Due to their vital roles in providing essential resources, goods, and services to society, there is great interest in the functioning and sustainability of the resources and systems that provide food, energy, and water (FEW). The “FEW nexus” includes the necessary natural resources and their systems, the associated physical infrastructure, the institutions, and socio-economic systems that develop, use, guide, benefit from, and impact conditions in FEW (Hoff, 2011). Understanding the linkages within dynamic, nested, hierarchical, and evolving systems that comprise the FEW nexus, and considering them in decision-making and appropriate policy, could increase the efficient use of scarce resources, improve the quality and security of food, energy, and water supplies, as well as provide opportunities to grow economies and provide support for livelihoods (Hoff, 2011; World Economic Forum, 2011; Tidwell et al., 2014; Biggs et al., 2015; Wang et al., 2017).
To investigate the relevance of science, data, and integrated policy to enhance the sustainability of FEW systems, we conducted a survey of select stakeholder groups who engage with the FEW nexus in different ways. Others have solicited perceptions that are pertinent to FEW systems from stakeholders in non-governmental organizations (NGOs), the U.S. government, relevant industry, academia, forest harvesting and management, environmental conservation, education and training, consulting, and others who focus on socio-economic conditions (e.g., Hickey et al., 2007; Dwivedi and Alavalapati, 2009). Here, we surveyed stakeholders from three major groups that tend to focus on research and the production of knowledge at a university, those whose role is to bridge the university with the people in the state, and those who are practitioners and engage with policy in numerous ways. These groups were chosen in part because of varying relationships with the production and use of data and of policy and to provide a diverse set of stakeholder groups, which is useful for communication (NAS, 2017). Section 2 provides information on the survey and the characteristics of the stakeholder groups who were surveyed. The results of that survey are presented in section 3. Section 4 contains a discussion of the relevance of stakeholder perceptions and involvement in the FEW nexus.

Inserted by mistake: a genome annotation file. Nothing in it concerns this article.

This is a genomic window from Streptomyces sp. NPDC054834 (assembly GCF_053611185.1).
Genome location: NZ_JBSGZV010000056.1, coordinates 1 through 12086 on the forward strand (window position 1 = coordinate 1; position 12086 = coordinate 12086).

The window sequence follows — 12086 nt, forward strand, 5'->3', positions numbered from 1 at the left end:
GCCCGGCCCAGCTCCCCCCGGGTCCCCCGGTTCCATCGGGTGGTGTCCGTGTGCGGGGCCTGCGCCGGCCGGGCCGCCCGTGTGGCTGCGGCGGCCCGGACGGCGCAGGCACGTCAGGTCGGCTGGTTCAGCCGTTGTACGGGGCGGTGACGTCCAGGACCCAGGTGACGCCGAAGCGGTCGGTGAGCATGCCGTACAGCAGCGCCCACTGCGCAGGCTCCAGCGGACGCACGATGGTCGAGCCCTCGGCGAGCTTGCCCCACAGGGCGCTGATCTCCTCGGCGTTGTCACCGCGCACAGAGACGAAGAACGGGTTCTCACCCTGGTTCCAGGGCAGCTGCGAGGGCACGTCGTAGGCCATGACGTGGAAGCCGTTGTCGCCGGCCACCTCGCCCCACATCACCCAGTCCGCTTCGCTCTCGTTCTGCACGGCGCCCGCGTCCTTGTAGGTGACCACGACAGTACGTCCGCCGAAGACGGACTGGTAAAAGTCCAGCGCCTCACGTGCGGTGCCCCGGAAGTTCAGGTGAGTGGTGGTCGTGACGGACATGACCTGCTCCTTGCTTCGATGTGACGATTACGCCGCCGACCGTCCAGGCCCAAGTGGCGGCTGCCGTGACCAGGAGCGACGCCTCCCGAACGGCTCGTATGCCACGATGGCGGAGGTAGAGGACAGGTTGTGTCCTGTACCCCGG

Of the respondents from the stakeholder groups that we surveyed, Academics were typically least involved in policy overall, and they were also the least likely to view FEW policies as integrated. The consistent assessment across the respondents of the disparity between actual and ideal levels of policy integration does not necessarily suggest that there should be more policy for FEW, but instead more integrated policy for FEW.
All of the stakeholder groups assessed that enhancing sustainability for the FEW nexus requires more science and data, and that doing so also requires more integrated policy. But when forced to choose between spending on creating more science and data or more integrated policy, the stakeholder group that uses more policy in their work (i.e., the RAC) preferred to spend more on policy, while the stakeholder groups that use more science and data in their work (i.e., Extension and Academia) preferred to spend more on science and data.
Stakeholders within the FEW nexus clearly have overlapping and nested interests and considerations in both science and data (Figure 5A) and integrated policy (Figure 5B). The scopes and scales in Figure 5 are not independent; smaller scopes and scales are nested within larger scopes and scales, and the boundaries that separate consideration by stakeholders may be artificial and not consistent with the physical extents
The depictions of the ranges of interests for stakeholders throughout the FEW nexus in Figure 5 could be used as a point of departure to discuss and further investigate how the joint outcomes of decision-making by multiple stakeholders depend on the relative importance of science and data vs. integrated policy promote decisions that induce better economic, environmental, or social outcomes. Such Pareto-improving goals should seek to yield benefits that do not decrease environmental, economic, and social conditions or the welfare of FEW stakeholders.
© The authors.